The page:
J Plant Ecol ›› 2016, Vol. 9 ›› Issue (1): 61-68.doi: 10.1093/jpe/rtv045

• Research Articles • Previous Articles     Next Articles

UV-B has larger negative impacts on invasive populations of Triadica sebifera but ozone impacts do not vary

Hong Wang1,2, Xiaochi Ma1, Ling Zhang3, Evan Siemann1,2 and Jianwen Zou1,*   

  1. 1 College of Resources and Environmental Sciences, Nanjing Agricultural University, Nanjing 210095, China; 2 Department of Biosciences, Rice University, Houston, TX 77005, USA; 3 College of Forestry, Jiangxi Agricultural University, Nanchang 330045, China
  • Received:2015-02-01 Accepted:2015-05-15 Online:2015-05-29 Published:2016-01-27
  • Contact: Siemann, Evan E-mail:jwzou21@njau.edu.cn

Abstract: Aims Abiotic stresses may interact with each other to determine impacts on plants so that their combined impact is less than or more than additive. Increasing UV-B radiation and surface ozone (O 3) are two major components of global change that may have such interactive impacts. Moreover, invasive and native populations of plants may respond differently to stresses as they can vary in primary and secondary metabolism.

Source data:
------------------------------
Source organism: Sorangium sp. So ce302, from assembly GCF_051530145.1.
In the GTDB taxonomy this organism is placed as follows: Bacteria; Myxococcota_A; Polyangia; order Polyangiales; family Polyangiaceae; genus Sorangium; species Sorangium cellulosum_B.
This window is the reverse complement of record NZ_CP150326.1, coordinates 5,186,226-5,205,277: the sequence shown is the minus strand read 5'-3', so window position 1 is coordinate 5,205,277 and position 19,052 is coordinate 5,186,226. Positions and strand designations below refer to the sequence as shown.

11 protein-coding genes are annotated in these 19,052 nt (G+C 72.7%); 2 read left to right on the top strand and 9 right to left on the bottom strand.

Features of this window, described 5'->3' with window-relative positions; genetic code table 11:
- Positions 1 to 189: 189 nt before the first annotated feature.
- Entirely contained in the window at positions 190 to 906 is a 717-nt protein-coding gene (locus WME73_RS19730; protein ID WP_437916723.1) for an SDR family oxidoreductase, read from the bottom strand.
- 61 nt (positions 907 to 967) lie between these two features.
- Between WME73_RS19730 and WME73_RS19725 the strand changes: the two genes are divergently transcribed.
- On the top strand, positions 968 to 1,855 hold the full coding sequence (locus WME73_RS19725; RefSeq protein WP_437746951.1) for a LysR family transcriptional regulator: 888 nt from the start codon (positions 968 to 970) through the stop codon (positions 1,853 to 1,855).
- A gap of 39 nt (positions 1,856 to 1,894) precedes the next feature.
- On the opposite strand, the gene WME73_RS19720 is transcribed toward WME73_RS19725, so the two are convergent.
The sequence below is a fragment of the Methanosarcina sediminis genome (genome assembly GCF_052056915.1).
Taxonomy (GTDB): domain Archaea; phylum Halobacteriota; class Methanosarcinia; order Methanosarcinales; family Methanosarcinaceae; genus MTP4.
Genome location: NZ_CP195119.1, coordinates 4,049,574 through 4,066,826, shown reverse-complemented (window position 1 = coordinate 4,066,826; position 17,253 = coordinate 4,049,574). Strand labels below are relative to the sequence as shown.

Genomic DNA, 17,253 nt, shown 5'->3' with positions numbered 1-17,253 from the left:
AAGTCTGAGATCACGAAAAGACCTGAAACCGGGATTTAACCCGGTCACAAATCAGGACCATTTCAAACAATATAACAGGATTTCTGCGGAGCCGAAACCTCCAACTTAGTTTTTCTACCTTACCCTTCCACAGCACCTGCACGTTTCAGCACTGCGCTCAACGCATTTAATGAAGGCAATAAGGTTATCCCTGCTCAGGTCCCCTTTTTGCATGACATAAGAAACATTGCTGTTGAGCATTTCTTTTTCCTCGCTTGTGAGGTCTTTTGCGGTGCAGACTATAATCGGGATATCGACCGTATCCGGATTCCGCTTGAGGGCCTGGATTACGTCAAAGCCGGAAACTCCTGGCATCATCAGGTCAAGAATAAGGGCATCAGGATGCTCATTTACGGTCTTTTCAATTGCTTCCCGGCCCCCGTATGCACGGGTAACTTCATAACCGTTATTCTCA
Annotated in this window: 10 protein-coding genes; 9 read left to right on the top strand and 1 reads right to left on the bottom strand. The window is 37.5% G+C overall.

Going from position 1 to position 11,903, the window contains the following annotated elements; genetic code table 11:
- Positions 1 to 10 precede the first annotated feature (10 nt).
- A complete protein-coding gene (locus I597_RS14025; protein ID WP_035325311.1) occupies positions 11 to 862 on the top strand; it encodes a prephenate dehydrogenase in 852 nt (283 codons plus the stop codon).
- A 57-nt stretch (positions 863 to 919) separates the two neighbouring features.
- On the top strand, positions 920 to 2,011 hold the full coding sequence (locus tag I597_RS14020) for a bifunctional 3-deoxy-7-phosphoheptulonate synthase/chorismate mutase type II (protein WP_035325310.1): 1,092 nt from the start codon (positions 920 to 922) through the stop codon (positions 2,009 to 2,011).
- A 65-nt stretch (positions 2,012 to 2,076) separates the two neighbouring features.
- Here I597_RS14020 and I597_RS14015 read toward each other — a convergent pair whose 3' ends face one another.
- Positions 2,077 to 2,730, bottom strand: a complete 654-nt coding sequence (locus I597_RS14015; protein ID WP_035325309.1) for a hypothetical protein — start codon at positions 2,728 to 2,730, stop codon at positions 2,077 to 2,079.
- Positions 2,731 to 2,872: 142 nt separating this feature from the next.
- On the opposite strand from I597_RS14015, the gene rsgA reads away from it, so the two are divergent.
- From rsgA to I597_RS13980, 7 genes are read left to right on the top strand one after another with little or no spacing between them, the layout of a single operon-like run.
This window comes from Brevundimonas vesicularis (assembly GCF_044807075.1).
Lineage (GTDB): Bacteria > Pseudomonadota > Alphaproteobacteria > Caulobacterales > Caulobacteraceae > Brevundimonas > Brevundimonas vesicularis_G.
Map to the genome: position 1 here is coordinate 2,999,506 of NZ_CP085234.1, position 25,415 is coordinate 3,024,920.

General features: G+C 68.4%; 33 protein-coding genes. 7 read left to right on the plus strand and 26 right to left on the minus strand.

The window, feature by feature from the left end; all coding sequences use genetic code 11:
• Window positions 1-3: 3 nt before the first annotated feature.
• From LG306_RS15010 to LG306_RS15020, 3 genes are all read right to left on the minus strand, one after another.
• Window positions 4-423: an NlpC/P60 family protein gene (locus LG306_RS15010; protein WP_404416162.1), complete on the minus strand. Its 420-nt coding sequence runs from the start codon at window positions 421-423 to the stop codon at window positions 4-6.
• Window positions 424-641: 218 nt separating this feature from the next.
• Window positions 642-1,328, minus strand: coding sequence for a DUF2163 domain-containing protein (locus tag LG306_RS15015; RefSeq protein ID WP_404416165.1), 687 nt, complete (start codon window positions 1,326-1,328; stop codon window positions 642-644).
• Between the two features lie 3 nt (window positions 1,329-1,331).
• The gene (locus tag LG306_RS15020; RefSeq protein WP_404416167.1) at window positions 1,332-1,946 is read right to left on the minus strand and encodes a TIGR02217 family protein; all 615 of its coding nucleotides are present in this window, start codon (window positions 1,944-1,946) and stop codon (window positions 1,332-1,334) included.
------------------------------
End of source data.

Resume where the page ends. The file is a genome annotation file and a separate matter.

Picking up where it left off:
Methods Here, we conducted a factorial field experiment with open-top chambers assigned to an ozone treatment (ambient, 100 ppb, or 150 ppb) and UV-B treatment (ambient or increased 20%). We grew seedlings of native and invasive populations of Triadica sebifera in these chambers for one growing season.
Important findings Invasive plants grew faster than native plants in ambient UV-B but they did not differ significantly in elevated UV-B. Litter production of invasive plants was especially sensitive to UV-B in a way that increased with UV-B for native plants but decreased for invasive plants which may be important for nutrient cycling. In ambient UV-B, total mass decreased as ozone increased. Total mass was lower with elevated UV-B but there was no additional impact of increasing ozone. Leaf area did not decrease with UV-B so SLA and LAR were lowest at ambient ozone levels. These results suggest that the effects of ozone will depend on UV-B conditions perhaps due to changes in foliar traits. The traits that allow invasive populations of plants to be successful invaders may make them especially sensitive to UV-B which may reduce their success in future climatic conditions.

Key words: invasive, UV-B, O3, cross-tolerance, litter

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